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HomeFeaturedReappointment of Minkailu Bah – a seemingly unpopular but wise decision

Reappointment of Minkailu Bah – a seemingly unpopular but wise decision

Reappointment of Minkailu Bah – a seemingly unpopular but wise decision

President Ernest Bai Koroma late last week announced majority of his nominations for his new cabinet. Again, as is always expected, there are some ministers from the old cabinet who are retained in their incumbent positions, while others are transferred and a few people coming in for the first time. The President used his powers vested in him by the Constitution of Sierra Leone to make the nominations which are subject to the approval of the Parliament of Sierra Leone. However, if we are to go by what is portrayed in the media (mostly through text messages sent by a particular set of individuals), it would seem that two of the most unpopular ministers retained in the cabinet are former Internal Affairs minister, who has been nominated to serve in the Ministry of Lands, and the incumbent Minister of Education Dr Minkailu Bah (in photo), who is retained in the same ministry. I would use this piece to advance reasons why I think the latter was retained and why he seems unpopular (if we were to go by media reports, because there have not been any credible surveys to suggest this).

One of the most diverse and complex government ministries is that of education. This is mainly because of the large number of people (in tens of thousands) employed and supervised by the ministry. Therefore, it is not uncommon for the media to occasionally report about strikes by teachers, lecturers or students. Some of the reasons usually advanced are as perennial as the word itself: demands for improvement of conditions of service, late payment of salaries, non-recruitment of unapproved teachers, to name but a few. Whenever such things come up, the minister-in-charge is always at the receiving end. I was a student at Fourah Bay College between 2001 and 2007 and I know there were countless strike actions by these forces, who most times called for the resignation of the then education minister, Dr. Alpha Wurie.  These are some of the challenges Dr Bah has been grappling with since he was appointed to that ministry. It is sometimes surprising to know that the minister is blamed for even some of the petty disputes in the Sierra Leone Teachers Union.  However, the government, has in the recent past, addressed some of the more important issues by improving the wages of both lecturers and teachers, and by ensuring that salaries are paid almost on a timely basis.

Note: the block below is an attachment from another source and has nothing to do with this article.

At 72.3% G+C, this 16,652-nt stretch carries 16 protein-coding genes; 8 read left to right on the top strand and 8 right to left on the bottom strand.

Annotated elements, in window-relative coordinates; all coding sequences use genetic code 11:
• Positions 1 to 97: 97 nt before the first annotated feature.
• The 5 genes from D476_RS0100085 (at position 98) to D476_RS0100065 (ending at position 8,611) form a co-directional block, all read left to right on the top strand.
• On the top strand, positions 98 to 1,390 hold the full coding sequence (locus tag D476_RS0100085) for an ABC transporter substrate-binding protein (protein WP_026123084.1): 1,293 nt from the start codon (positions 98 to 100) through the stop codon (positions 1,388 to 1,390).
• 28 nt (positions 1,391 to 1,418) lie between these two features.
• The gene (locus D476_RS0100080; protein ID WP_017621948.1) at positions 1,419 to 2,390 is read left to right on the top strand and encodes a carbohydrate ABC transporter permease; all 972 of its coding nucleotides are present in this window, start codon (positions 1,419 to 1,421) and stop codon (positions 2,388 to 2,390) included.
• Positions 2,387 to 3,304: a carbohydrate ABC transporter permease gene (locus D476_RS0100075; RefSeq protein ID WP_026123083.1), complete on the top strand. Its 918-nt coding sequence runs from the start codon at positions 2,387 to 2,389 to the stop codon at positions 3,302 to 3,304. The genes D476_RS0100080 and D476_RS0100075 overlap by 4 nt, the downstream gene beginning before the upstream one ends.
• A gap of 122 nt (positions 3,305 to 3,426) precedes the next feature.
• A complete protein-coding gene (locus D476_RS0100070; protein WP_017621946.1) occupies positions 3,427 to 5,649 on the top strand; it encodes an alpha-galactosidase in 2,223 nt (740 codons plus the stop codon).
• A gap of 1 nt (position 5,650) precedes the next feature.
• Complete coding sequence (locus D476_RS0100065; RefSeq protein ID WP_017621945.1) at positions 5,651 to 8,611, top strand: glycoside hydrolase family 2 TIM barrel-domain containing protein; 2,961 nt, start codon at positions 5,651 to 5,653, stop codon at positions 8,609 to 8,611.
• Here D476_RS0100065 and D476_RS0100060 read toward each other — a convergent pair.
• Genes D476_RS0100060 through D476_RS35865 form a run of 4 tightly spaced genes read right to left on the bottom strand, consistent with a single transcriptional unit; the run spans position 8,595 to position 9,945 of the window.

Another criticism sometimes levied against Minkailu Bah is the assertion that during his reign, standards of education have gone to the drains. As I said earlier, what is most time lacking in some of the things reported in the media is their non-reference to evidence based research.  It pains me, as a policy analyst, to know that some of our so-called public commentators make such conclusions not based on research based facts, but because of sentiments or dislike of certain people. Even when such research is not available, I think people should be asking questions such as whether there has been an increase in the number of school children (in both primary and secondary levels); what is the enrollment of students in tertiary institutions like and whether the number of graduates produced every year has been dwindling or increasing; how much money has government recovered from the perennial problem of “ghost teachers, ghost schools and ghost pupils”?  I can challenge anyone that the answers to these questions will be resoundingly positive for Minkailu Bah. When did we last hear about teachers or lecturers strike over late payment of salaries? What about the minister’s effort in ensuring educational empowerment for women and the disabled? It is only now that we are hearing about disabled students enrolled in government-owned tertiary institutions being awarded automatic government-grant-in-aid. The same is also for female students enrolled in the sciences. This is mainly as a result of policies initiated by Dr. Bah.